Cauchy-Bunyakovsky-Schwarz Inequality/Definite Integrals

Theorem

Let $f$ and $g$ be real functions which are continuous on the closed interval $\closedint a b$.

Then:

$\ds \paren {\int_a^b \map f t \, \map g t \rd t}^2 \le \int_a^b \paren {\map f t}^2 \rd t \int_a^b \paren {\map g t}^2 \rd t$

Proof

 $\ds \forall x \in \R: \,$ $\ds 0$ $\le$ $\ds \paren {x \map f t + \map g t}^2$ $\ds 0$ $\le$ $\ds \int_a^b \paren {x \map f t + \map g t}^2 \rd t$ Relative Sizes of Definite Integrals $\ds$ $=$ $\ds x^2 \int_a^b \paren {\map f t}^2 \rd t + 2 x \int_a^b \map f t \, \map g t \rd t + \int_a^b \paren {\map g t}^2 \rd t$ Linear Combination of Definite Integrals $\ds$ $=$ $\ds A x^2 + 2 B x + C$

where:

 $\ds A$ $=$ $\ds \int_a^b \paren {\map f t}^2 \rd t$ $\ds B$ $=$ $\ds \int_a^b \map f t \map g t \rd t$ $\ds C$ $=$ $\ds \int_a^b \paren {\map g t}^2 \rd t$

The quadratic equation $A x^2 + 2 B x + C$ is non-negative for all $x$.

It follows (using the same reasoning as in Cauchy's Inequality) that the discriminant $\paren {2 B}^2 - 4 A C$ of this polynomial must be non-positive.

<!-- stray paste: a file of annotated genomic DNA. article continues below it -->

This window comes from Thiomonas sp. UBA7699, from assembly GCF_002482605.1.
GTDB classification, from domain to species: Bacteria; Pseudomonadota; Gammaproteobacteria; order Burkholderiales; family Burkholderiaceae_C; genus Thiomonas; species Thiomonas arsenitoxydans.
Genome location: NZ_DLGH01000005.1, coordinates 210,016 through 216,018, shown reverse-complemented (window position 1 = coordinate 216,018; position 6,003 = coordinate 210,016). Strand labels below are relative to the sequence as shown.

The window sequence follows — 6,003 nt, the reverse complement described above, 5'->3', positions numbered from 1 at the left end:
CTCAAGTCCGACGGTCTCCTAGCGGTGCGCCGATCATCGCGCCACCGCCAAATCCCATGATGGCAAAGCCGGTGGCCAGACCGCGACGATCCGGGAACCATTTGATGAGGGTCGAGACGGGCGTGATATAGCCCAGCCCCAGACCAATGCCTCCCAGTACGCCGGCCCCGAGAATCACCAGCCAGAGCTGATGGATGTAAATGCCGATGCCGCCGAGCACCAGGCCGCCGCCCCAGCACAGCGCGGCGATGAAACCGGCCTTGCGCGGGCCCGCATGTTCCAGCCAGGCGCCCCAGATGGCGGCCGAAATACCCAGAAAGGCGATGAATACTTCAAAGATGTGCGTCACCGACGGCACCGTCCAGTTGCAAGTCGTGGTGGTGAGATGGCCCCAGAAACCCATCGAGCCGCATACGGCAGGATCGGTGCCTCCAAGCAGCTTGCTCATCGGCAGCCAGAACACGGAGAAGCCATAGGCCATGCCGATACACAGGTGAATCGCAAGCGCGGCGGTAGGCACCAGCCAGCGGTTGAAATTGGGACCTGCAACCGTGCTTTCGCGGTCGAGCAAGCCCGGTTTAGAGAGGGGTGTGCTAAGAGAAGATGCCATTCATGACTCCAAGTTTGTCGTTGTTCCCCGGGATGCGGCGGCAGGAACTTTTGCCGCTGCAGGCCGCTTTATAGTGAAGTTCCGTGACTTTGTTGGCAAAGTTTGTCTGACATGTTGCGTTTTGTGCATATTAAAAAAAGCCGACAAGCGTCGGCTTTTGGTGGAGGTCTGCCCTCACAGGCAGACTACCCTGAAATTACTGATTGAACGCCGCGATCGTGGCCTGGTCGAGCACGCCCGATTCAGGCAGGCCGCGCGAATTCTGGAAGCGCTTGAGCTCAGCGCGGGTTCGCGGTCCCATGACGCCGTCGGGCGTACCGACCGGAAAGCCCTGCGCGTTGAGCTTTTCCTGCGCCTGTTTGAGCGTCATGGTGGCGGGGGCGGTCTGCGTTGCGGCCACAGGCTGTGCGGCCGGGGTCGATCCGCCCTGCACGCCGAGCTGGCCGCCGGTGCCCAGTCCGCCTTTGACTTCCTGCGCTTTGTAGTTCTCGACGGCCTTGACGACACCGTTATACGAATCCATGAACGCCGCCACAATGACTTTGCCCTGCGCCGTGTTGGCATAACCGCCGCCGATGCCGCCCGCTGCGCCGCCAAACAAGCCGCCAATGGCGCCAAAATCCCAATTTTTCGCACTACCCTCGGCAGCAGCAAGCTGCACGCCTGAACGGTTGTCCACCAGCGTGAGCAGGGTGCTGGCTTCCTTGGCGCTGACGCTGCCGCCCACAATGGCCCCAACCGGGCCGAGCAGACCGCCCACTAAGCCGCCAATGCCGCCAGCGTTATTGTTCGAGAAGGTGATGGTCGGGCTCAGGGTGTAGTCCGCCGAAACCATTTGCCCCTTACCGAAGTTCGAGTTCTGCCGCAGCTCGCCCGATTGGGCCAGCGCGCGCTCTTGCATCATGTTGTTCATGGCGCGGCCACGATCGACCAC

Thus:

$B^2 \le A C$

and hence the result.

$\blacksquare$

Also known as

The Cauchy-Bunyakovsky-Schwarz Inequality in its various form is also known as:

the Cauchy-Schwarz-Bunyakovsky inequality
the Cauchy-Schwarz inequality
Schwarz's inequality or the Schwarz inequality
Bunyakovsky's Inequality or Buniakovski's Inequality.

For brevity, it is sometimes referred to by the abbreviations CS inequality or CBS inequality.

Source of Name

This entry was named for Augustin Louis CauchyKarl Hermann Amandus Schwarz and Viktor Yakovlevich Bunyakovsky.

Historical Note

The Cauchy-Bunyakovsky-Schwarz Inequality for Definite Integrals was first stated in this form by Bunyakovsky in $1859$, and later rediscovered by Schwarz in $1888$.